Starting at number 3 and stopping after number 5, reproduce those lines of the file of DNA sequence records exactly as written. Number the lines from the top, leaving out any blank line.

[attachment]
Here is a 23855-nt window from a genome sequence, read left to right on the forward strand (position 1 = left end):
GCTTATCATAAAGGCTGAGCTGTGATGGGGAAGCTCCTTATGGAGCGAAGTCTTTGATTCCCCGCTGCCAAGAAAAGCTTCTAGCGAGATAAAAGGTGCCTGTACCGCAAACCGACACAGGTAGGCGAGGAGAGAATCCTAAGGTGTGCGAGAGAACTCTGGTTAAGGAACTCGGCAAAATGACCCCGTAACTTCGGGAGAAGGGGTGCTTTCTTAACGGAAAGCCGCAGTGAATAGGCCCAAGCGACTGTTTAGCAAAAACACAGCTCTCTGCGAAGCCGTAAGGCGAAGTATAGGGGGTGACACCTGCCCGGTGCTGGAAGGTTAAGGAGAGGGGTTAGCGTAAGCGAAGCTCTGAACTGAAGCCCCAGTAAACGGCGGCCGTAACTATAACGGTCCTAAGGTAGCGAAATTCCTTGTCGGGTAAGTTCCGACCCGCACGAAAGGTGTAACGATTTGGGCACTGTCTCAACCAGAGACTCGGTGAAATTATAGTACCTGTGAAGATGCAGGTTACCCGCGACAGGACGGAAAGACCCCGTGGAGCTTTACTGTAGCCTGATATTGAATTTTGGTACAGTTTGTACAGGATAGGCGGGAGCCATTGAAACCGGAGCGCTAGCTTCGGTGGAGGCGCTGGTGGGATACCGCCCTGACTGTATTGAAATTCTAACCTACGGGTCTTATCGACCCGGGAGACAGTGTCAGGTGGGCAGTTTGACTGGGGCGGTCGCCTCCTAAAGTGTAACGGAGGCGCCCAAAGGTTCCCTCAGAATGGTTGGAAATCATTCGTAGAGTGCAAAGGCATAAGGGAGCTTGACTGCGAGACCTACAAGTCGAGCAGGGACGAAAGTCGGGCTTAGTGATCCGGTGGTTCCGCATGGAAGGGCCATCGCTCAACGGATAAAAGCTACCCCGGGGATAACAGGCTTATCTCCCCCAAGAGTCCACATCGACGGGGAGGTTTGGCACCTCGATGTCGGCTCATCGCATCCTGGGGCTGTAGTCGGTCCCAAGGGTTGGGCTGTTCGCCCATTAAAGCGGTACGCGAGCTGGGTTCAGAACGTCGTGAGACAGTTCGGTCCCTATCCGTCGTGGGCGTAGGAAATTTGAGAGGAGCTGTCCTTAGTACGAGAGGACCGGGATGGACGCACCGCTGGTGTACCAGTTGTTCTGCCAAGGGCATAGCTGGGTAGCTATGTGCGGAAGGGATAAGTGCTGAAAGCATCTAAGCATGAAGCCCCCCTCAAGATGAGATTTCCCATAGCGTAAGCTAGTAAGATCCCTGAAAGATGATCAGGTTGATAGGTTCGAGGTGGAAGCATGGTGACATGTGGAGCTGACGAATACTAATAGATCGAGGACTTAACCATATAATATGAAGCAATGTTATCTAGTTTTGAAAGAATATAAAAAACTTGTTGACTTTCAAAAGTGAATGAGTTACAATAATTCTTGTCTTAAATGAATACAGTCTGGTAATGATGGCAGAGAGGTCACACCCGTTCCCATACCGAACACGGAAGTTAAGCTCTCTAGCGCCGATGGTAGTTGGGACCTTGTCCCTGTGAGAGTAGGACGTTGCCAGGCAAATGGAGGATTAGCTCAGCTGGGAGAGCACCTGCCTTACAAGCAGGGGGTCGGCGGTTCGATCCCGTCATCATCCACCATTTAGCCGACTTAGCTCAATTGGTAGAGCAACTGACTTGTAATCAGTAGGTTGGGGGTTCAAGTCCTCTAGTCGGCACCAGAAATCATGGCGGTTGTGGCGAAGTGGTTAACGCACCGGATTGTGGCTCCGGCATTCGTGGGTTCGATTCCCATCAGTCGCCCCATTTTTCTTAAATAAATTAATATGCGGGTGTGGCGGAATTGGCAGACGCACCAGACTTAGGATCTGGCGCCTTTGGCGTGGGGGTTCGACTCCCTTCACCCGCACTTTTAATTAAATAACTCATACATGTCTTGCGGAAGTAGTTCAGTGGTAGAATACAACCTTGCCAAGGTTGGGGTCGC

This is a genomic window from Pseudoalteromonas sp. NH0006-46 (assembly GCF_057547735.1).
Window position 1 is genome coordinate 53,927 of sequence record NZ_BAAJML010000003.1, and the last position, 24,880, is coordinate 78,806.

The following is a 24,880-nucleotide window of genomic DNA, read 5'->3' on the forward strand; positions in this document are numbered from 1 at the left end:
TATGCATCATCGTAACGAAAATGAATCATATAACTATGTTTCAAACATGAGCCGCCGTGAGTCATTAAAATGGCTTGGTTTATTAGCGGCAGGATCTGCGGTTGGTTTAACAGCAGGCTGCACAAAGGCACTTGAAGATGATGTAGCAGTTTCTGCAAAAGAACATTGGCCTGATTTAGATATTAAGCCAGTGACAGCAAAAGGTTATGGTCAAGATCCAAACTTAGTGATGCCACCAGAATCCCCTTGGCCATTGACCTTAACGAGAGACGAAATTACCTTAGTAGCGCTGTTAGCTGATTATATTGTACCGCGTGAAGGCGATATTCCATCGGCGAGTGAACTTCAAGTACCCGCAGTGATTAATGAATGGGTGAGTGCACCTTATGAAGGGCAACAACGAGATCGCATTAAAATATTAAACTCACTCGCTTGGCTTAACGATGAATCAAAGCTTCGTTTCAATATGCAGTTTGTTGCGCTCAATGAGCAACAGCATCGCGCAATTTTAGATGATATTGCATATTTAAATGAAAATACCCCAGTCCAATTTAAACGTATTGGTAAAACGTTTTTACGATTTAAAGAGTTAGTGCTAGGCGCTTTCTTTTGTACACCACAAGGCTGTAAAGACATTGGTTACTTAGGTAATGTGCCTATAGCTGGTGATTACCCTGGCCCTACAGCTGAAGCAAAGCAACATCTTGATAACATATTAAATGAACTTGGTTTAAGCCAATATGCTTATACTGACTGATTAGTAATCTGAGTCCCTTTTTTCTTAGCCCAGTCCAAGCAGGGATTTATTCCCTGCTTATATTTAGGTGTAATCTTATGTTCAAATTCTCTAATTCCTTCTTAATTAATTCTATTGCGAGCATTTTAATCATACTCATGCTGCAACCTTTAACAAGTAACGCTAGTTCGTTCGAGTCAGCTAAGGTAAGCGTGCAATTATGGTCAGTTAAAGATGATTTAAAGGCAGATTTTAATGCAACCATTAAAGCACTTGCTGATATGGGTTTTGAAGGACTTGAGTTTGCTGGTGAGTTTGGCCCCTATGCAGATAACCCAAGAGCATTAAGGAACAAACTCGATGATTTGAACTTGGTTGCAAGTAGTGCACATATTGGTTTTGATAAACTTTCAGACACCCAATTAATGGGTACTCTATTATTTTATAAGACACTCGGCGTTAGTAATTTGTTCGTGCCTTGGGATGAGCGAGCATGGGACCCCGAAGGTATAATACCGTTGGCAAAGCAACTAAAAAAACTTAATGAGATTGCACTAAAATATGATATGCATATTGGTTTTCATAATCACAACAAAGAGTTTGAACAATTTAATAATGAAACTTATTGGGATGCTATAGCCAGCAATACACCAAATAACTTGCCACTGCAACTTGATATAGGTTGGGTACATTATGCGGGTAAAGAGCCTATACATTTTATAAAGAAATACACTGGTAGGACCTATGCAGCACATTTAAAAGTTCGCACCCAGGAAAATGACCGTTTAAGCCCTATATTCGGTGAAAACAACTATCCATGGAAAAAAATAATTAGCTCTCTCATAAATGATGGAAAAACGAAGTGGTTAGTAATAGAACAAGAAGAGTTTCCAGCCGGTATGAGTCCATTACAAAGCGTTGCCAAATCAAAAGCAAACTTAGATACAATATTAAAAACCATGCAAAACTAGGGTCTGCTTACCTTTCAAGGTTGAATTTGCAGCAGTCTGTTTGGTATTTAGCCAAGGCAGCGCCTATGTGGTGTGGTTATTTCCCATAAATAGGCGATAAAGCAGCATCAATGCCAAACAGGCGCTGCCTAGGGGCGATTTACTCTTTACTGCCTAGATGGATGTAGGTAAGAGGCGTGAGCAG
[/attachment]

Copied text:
This is a genomic window from Pseudoalteromonas sp. NH0006-46 (assembly GCF_057547735.1).
Window position 1 is genome coordinate 53,927 of sequence record NZ_BAAJML010000003.1, and the last position, 24,880, is coordinate 78,806.

The following is a 24,880-nucleotide window of genomic DNA, read 5'->3' on the forward strand; positions in this document are numbered from 1 at the left end: